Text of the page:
Baby, you're a rich man

The lifestyle and habits of a rich tycoon are examined — mockumentary style — in Greed

Comedy-drama, rated R, 104 minutes, Violet Crown, 2 chiles

There is a moment in Greed when the main character, Sir Richard “Greedy” McCreadie (Steve Coogan) tells his ex-wife Samantha (Isla Fisher), that their investment in a luxurious yacht they designed themselves was the greatest thing they ever created together, apart from their children. McCreadie makes an exception for his eldest, do-nothing son, and it’s intended as a joke. But the way he treats the boy throughout the film keys you into the fact that he means it. That’s just the nature of McCreadie. He’s as insincere as they come.

The longtime collaboration between Coogan and director Michael Winterbottom, which includes 24 Hour Party People and The Trip series of films, has resulted in some worthwhile comedy/dramas. Greed falls flat, but that’s because the screenplay, by Winterbottom and Sean Gray, gives their temperamental, egocentric British tycoon no place to go. It’s told in mockumentary style, and we see McCreadie through the eyes of his family and associates in interview sessions with a journalist who’s writing a book about the corporate baron. The film jumps back and forth between past and present as the characters explain how they met him and instances that reveal his personality. He’s mean. He’s a con artist. He’s a cheat. And he’s always been that way. So on the occasion of his 60th birthday, why are so many people who hate him (some in secret and some openly) so willing to do his bidding? Because money talks. So does the promise of money. We know what they don’t — namely, that the promise is all they’ll ever see.

After bankrupting business after business, and profiting off an elaborate ruse to pull the wool over the eyes of his company’s investors, he gives himself and his wife a multimillion-dollar bonus. But McCreadie finds himself before the House of Commons and is forced to defend himself against fraud allegations. To save face with the public and prove he’s still the man on top, he plans the birthday bash to end all bashes at his beachfront property in Greece, replete with a roster of celebrity guests and reenactments of gladiatorial-style games in a newly constructed Roman amphithpeater. The celebrity guests back out, so he hires a bevy of impersonators to fake their presence, including a George Michael lookalike (the party planners don’t realize that Michael is, in fact, dead). He tries to entice British rockers Coldplay to perform by couching the opportunity as a chance to raise money for the Syrian refugees who’ve taken up residence on the nearby public beach. That’s after he tries, unsuccessfully, to have the refugees forcibly ousted.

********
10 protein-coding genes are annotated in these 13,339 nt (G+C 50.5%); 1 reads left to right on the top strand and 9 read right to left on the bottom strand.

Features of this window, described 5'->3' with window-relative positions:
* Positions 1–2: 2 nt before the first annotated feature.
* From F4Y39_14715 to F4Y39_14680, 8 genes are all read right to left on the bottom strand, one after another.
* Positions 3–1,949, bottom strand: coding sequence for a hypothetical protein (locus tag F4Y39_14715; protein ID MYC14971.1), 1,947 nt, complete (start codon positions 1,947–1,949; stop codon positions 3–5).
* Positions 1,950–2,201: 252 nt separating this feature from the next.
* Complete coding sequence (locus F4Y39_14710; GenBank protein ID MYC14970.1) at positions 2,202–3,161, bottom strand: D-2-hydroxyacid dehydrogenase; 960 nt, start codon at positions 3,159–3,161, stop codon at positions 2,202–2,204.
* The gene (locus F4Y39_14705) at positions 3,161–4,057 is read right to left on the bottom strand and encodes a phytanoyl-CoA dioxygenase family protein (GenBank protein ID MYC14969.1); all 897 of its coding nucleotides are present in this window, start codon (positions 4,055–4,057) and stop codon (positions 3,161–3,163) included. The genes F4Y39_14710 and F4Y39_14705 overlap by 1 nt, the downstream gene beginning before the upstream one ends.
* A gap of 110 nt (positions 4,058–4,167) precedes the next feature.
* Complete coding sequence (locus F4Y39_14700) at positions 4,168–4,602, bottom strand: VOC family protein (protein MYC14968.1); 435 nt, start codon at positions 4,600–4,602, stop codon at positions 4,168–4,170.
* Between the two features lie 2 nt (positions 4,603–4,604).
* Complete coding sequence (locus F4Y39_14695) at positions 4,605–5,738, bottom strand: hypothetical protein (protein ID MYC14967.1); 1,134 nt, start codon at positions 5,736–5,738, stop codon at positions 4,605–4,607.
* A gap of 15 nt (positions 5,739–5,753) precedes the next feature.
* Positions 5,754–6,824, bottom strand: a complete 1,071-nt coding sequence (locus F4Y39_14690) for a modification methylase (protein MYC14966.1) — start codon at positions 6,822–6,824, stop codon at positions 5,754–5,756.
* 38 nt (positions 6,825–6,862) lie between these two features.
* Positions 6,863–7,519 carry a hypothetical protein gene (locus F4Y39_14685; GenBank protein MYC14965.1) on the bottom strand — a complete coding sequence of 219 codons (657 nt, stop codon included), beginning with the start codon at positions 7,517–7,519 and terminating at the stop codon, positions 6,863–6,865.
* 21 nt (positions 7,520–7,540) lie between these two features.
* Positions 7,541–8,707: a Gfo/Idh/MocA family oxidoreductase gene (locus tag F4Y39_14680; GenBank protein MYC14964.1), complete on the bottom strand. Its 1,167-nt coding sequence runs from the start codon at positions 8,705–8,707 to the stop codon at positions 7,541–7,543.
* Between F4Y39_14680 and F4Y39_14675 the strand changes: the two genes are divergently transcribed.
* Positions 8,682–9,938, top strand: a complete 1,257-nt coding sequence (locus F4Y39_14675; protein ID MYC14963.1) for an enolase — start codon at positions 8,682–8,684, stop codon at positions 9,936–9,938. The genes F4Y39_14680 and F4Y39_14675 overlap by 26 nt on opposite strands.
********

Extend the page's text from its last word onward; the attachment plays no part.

Meanwhile, his daughter is the subject of a reality TV show and the film crew thinks it would be nice to show her engaging in an act of charity, so she feeds the Syrian refugees only to literally take the food from their hands when the shot has to be redone, to the consternation of the screaming refugee children. McCreadie, after tricking the refugees, hires them, without pay, to finish his amphitheater when the construction crew walks off the job. That’s just how he is with people. He sees them as commodities to be exploited and nothing more.

Greed works against itself. The setup for the birthday extravaganza is an opportunity for comedy gold. But it is timid when it should be bold and scathing. It’s a portrait of the excesses of the filthy rich that mostly rings true, but not unexpectedly so.

McCreadie appears to be modeled on British retail tycoon and the so-called “king of High Street,” Sir Philip Green, whose wealth was estimated at around 5 billion pounds in 2007 and was roughly half that 12 years later. Coogan is really good at playing thoughtless egoists. His performance can’t be faulted. It’s just that Greed may have worked better as a farce or hard-hitting drama. Instead, it strives for the in-between and just feels tepid. 

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